Markov chain Monte Carlo (MCMC) methods are used to generate samples from complex probability distributions using a proposal distribution assumed to be Gaussian in our research. Adaptive MCMC learns the covariance of the proposal during sampling. We expound on three different principles of adaptation that can be used to improve the efficiency of MCMC samplers. The first principle is used in Adaptive Metropolis (AM), which is the benchmark adaptive MCMC. It estimates the covariance of the proposal using past samples of the chain. The second is the maximum entropy principle that adapts the covariance such that the entropy of the proposal is maximized given some constraints depending on whether the proposed sample was rejected or accepted. Third is the principle that adapts the proposal distribution such that the likelihood of generating better search points is increased. It uses a predefined target acceptance rate. The last two principles are respectively used in Gaussian Adaptation (GaA) and Covariance Matrix Adaptation Evolution Strategy (CMAES), both of which are stochastic optimization algorithms. GaA and the (1+1)-variant of CMAES are hill climbers that can be transformed in a straightforward way into MCMC samplers herein referred to as MGaA and MCMA respectively. Adapting the proposal using past samples annuls the Markov property of the chain and the guarantee that the chain converges to the target. Therefore, we further sought to find the impact of diminishing adaptation in the effectiveness of the samplers. AM by design has diminishing adaption, while MGaA and MCMA do not. We experiment with adaptation stopped halfway and varying rates of diminishing adaptation to find the best variant. Using five performance measure, we compare AM and the best variants of MGaA and MCMA on a test suite of seven target distributions with dimensions ranging from 2 to 50.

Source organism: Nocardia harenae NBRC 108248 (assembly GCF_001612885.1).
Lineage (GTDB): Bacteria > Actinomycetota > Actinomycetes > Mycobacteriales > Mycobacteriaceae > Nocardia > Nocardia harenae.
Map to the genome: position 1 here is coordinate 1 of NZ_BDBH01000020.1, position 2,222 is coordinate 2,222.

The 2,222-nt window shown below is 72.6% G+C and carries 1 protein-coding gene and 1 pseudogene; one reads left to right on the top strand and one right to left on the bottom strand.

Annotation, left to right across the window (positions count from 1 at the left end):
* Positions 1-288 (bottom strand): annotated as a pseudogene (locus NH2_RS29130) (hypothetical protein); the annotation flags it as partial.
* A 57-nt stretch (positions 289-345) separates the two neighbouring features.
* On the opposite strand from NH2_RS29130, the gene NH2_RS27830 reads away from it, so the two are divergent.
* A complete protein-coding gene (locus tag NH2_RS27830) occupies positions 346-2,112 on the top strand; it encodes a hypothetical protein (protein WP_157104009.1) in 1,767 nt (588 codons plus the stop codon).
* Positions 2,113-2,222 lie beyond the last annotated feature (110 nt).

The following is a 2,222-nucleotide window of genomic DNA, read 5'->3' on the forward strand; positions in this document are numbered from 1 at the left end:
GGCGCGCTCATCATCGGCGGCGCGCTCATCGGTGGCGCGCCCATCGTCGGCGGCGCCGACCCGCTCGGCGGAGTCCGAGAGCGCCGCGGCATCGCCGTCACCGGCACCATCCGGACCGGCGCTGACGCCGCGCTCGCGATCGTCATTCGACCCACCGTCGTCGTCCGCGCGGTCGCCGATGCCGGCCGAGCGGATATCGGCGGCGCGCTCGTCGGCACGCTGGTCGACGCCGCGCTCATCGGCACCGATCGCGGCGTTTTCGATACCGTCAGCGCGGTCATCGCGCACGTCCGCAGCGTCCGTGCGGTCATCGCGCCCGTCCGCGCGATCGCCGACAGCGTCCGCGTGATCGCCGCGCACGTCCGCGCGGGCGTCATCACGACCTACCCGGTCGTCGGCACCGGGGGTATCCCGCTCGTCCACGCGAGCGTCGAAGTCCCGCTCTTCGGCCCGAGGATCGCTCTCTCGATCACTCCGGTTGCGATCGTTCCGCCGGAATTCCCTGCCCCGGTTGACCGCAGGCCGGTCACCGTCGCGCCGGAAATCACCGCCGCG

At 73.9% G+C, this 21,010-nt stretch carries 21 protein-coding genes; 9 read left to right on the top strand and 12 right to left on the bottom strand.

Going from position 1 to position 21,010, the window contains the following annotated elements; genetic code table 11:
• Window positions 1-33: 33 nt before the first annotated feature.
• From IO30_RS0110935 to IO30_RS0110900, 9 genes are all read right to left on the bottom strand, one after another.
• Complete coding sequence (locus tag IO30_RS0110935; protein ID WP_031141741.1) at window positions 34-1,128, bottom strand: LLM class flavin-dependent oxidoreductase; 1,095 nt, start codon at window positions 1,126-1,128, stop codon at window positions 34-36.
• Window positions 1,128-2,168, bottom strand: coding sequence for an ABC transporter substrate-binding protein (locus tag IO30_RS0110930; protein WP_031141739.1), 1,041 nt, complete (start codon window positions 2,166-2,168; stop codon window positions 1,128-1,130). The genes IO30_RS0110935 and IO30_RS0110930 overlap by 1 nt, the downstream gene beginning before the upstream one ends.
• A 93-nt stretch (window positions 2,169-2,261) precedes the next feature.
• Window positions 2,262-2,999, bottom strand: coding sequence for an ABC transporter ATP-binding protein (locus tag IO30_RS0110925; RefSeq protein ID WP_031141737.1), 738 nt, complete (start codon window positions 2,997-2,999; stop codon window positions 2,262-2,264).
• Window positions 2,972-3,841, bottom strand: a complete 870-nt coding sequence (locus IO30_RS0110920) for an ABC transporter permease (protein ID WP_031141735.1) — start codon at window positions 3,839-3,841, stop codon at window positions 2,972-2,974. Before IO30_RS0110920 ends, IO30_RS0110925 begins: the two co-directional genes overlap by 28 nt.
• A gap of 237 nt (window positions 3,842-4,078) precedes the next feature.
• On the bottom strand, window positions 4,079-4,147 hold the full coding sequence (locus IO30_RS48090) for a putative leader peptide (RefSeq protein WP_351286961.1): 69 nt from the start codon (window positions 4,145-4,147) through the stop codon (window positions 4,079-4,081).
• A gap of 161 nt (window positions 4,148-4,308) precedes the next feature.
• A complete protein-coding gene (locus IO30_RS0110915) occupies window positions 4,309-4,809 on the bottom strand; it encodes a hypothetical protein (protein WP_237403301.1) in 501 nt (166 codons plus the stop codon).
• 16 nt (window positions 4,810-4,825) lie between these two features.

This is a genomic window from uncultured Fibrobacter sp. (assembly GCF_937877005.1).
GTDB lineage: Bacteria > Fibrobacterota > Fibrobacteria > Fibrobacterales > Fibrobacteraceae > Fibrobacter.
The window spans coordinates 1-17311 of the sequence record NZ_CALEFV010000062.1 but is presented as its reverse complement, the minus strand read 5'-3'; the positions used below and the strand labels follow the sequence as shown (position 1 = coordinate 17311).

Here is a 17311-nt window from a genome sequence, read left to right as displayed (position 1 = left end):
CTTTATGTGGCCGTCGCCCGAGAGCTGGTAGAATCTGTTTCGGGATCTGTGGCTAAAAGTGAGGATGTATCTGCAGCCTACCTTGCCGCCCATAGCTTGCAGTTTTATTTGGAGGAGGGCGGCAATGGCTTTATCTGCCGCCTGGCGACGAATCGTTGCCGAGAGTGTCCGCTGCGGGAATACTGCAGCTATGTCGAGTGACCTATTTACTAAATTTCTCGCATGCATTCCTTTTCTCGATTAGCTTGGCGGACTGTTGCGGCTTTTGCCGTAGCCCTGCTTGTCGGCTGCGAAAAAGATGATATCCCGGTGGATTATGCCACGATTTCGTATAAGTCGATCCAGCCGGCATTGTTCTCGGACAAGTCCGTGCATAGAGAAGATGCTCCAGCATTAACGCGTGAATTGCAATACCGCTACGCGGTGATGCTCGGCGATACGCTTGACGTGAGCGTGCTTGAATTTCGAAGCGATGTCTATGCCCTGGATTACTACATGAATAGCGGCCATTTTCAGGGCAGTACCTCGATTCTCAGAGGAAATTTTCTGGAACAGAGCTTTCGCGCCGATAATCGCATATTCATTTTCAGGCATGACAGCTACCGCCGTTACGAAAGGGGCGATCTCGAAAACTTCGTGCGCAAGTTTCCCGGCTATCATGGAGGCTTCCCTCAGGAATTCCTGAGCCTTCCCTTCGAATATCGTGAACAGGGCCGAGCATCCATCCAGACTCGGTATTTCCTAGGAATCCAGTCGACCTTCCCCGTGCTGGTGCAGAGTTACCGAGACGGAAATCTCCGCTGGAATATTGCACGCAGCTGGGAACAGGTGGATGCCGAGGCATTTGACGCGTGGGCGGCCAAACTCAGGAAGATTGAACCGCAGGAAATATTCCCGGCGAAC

Milgo, E 2024, ' Comparison of MCMC adaption schemes ', Vrije Universiteit Brussel.

Milgo, E. (2024). Comparison of MCMC adaption schemes .

@phdthesis{8002cfa606684b6da7368af9ee6108be,

title = " Comparison of MCMC adaption schemes " ,

abstract = " Markov chain Monte Carlo (MCMC) methods are used to generate samples from complex probability distributions using a proposal distribution assumed to be Gaussian in our research. Adaptive MCMC learns the covariance of the proposal during sampling.We expound on three different principles of adaptation that can be used to improve the efficiency of MCMC samplers. The first principle is used in Adaptive Metropolis (AM), which is the benchmark adaptive MCMC. It estimates the covariance of the proposal using past samples of the chain. The second is the maximum entropy principle that adapts the covariance such that the entropy of the proposal is maximized given some constraints depending on whether the proposed sample was rejected or accepted. Third is the principle that adapts the proposal distribution such that the likelihood of generating better search points is increased. It uses a predefined target acceptance rate. The last two principles are respectively used in Gaussian Adaptation (GaA) and Covariance Matrix AdaptationEvolution Strategy (CMAES), both of which are stochastic optimization algorithms. GaA and the (1+1)-variant of CMAES are hill climbers that can be transformed in a straightforward way into MCMC samplers herein referred to as MGaA and MCMA respectively.Adapting the proposal using past samples annuls the Markov property of the chain and the guarantee that the chain converges to the target. Therefore, we further sought to find the impact of diminishing adaptation in the effectiveness of the samplers. AM by design has diminishing adaption, while MGaA and MCMA do not. We experiment with adaptation stopped halfway and varying rates of diminishing adaptation to find the best variant. Using five performance measure, we compare AM and the best variants of MGaA and MCMA on a test suite of seven target distributions with dimensions ranging from 2 to 50. " ,

author = " Edna Milgo " ,

year = " 2024 " ,

language = " English " ,

school = " Vrije Universiteit Brussel " ,

}